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MINNEAPOLIS — In Naoya Hatakeyama’s immense Lime Hills (Quarries Series)(1986–91), the Japanese photographer captures the grandiosity of natural landforms blemished by the excavation of limestone. These images at once offer a sense of the astonishing beauty of Japan’s landscape, while illustrating the reality of an industry digging into these natural wonders as it draws on a key material for producing concrete.
In “22916,” taken in 1988, two green-covered hills anchor what would be a breathtaking image — if it were not for the fact that we see one of the hills sliced as if it were several layers of cake, its rocky insides revealed. Along with the rubble, roads and trucks served as omens of the excavation to come. Other photographs show different stages of the quarrying process — from a picturesque pool of blue-green water sitting at the base of a cliff, a single truck resting by its edge — to a long shot of the intricate swirling pathways of construction imbedded in a hill being thoroughly torn apart.
The Lime Hills series is one of several bodies of work in Excavating the Future City: Photographs by Naoya Hatakeyama, currently on view at the Minneapolis Institute of Art (MIA). The show tracks Hatakeyama’s exploration of the relationship between the natural world and urbanization, shot over the course of three decades. With nearly 100 works in 12 series represented in the exhibition, the exhibition, organized by MIA’s curator and head of the Department of Photography & New Media, Yasufumi Nakamori, is, according to their press release, the first survey of the artist’s work by a US museum.
Naoya Hatakeyama’s documentation of the trajectory of the earth’s resources from raw materials to commodities — specifically the journey of limestone from rock to concrete — is a piercing indictment of industrialization. But his method is more omniscient eye than the activist bullhorn. Whether he’s capturing the explosion of limestone into little pieces in his Blast (1998–2005) series of close-up photographs, or mapping the textures of dense urban life, Hatakeyama’s photographs keep an emotional distance.
At the same time, his work reveals much about our current moment. Like photographer Edward Burtynsky’s explorations of human intervention in the natural world, Hatakeyama’s work comments on the costs of our Anthropocene era. In Hatakeyama’s River Series (1993–94), the photographer frames the Shibuya River flowing through Tokyo through a concrete chute. The photographs are taken over time, at different points of day throughout the seasons, but each image contains a symmetry between the city above and the river below. The water reflects back the city hovering over it, reminding the viewer that both nature and civilization must coexist somehow.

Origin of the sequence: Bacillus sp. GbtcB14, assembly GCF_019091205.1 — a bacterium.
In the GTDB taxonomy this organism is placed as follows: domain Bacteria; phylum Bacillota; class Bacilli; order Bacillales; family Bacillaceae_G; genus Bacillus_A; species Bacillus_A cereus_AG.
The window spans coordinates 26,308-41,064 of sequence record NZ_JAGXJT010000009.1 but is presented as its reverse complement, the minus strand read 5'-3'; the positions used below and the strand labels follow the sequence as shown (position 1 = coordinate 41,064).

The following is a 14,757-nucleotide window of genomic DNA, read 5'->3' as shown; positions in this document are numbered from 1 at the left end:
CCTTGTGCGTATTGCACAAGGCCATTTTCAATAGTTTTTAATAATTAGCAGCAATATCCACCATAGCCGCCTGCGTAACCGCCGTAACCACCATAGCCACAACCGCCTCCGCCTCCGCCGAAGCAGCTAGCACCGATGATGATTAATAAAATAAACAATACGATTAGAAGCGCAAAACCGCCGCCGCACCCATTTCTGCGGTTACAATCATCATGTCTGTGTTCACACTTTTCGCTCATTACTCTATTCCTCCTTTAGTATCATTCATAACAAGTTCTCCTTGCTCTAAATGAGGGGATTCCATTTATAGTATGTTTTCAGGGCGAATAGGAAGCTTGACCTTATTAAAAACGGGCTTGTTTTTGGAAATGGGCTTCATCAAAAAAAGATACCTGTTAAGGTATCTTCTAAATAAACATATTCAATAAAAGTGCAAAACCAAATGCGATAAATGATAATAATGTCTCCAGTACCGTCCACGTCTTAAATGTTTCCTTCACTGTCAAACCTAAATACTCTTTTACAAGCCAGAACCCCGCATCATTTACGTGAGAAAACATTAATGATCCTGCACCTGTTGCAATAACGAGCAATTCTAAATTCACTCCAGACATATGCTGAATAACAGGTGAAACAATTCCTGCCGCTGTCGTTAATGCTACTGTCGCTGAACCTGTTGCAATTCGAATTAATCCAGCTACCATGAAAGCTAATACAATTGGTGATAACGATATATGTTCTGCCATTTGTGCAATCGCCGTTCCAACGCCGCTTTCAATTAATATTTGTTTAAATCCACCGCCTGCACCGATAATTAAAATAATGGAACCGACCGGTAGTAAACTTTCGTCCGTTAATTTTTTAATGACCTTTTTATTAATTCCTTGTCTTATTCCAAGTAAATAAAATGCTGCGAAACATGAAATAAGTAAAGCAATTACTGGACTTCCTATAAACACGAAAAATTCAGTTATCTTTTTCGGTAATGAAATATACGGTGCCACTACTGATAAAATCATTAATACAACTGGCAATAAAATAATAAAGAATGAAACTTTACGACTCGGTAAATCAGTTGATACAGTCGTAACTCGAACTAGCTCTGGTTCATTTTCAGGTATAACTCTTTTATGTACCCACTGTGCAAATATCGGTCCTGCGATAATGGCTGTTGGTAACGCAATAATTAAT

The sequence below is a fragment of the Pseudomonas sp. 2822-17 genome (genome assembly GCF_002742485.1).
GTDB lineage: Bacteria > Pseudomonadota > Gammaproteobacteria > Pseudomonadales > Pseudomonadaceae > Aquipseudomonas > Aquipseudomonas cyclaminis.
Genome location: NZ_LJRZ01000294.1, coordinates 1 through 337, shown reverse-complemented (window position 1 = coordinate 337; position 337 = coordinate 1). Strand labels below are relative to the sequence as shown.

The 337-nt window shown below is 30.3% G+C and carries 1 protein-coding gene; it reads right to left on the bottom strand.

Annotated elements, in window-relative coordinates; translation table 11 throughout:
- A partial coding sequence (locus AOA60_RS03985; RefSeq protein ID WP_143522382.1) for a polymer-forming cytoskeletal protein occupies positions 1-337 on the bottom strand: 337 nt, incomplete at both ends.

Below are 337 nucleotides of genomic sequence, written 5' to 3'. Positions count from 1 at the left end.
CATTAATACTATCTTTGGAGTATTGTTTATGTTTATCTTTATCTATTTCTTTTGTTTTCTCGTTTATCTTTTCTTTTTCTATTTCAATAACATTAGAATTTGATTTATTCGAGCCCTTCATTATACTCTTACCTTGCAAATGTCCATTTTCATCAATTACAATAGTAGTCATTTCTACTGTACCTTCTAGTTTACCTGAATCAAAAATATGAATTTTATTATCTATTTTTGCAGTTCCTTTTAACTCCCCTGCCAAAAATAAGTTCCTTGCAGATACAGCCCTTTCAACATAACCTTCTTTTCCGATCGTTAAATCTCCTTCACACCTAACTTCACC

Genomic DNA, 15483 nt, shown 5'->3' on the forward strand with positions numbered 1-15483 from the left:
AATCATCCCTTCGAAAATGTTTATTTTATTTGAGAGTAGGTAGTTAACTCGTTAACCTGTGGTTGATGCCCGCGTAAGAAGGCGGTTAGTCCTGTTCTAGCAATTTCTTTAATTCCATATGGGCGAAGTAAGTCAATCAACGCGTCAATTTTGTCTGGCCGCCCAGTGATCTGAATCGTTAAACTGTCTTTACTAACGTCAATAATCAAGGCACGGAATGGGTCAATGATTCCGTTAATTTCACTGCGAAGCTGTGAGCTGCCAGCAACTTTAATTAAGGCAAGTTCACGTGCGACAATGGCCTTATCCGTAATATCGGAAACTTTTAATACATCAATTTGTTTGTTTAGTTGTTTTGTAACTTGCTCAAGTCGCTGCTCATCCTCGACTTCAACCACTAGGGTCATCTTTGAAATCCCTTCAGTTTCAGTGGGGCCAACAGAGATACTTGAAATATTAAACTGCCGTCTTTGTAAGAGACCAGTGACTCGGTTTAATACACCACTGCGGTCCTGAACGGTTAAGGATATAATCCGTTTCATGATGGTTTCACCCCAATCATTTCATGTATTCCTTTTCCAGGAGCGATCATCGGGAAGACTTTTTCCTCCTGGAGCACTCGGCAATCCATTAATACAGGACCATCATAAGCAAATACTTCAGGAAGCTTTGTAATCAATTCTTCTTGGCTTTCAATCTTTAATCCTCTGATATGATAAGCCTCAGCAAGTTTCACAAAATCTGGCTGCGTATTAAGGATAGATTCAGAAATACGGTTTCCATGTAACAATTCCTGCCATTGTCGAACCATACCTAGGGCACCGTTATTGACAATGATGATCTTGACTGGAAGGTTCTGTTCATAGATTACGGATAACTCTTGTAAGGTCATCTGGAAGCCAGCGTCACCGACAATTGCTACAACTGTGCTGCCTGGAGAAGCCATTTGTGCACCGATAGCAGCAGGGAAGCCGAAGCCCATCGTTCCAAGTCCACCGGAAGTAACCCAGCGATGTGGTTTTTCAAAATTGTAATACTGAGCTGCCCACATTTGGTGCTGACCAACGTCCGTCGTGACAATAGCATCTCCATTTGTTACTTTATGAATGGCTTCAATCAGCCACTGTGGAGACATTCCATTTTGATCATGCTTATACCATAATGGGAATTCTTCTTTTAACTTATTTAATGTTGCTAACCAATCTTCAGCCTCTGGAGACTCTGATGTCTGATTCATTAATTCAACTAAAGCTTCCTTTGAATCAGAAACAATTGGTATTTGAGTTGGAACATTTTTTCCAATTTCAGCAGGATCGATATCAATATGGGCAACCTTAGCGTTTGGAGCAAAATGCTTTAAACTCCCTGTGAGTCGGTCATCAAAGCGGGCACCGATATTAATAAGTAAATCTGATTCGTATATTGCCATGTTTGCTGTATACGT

In Hatakeyama’s photographs of the city, there’s a cramped feeling of loneliness. Often, there are no human figures to be seen. Instead, street signs, empty stairwells, painted pavement, and towering high bridges take the focus. Sometimes, Hatakeyama offers just a glimpse of his own place in the scene when the shadow of his camera appears. One particularly eerie series, Underground (1999), features a lone tripod in a desolate culvert underneath the Shubuya river. Beneath the hum of the city, the damp scene represents an isolation that prevails throughout Hatakeyama’s depiction of urban landscapes. This palpable detachment is born out of his practice of viewing the world from a distance — framed and separate from the self.
Hatakeyama’s meditation on solitude reads as both personal and general — a reflection on the human condition in our current age. The sense of solitude also reverberates universally, because the work speaks to the ways in which human beings have removed themselves from nature, secluded themselves in concrete trappings of roads, bridges, and buildings, far from mountains and the endless sky.
And yet, nature has a way of laying its own claim, as evidenced by Hatakeyama’s documentation of the earthquake and tsunami that hit the Pacific coast of Japan in March of 2011, a tragedy that took the life of the artist’s mother in addition to destroying his home town, Rikuzentakata. Hatakeyama documented the aftermath of the terrible natural event, photographing piles and piles of cars smashed to smithereens, buildings reduced to rubble, homes flooded in water, and construction equipment, (as seen in his early Lime Hill photographs) at the ready for cleanup efforts.
Profoundly, these post-earthquake photographs bring the exhibition round full-circle. The limestone-turned cement has returned back to dust — nature has laid claim to civilization, reminding humans of their ultimate vulnerability to it. Poignantly, these images show many more human figures than any of Hatakeyama’s earlier photographs. After devastation, it appears, humans cannot act in isolation but must find community in order to rebuild.
Excavating the Future City: Photographs by Naoya Hatakeyama runs through July 22 at the Harrison Photography Gallery at the Minneapolis Institute of Art (2400 3rd Avenue South, Minneapolis).
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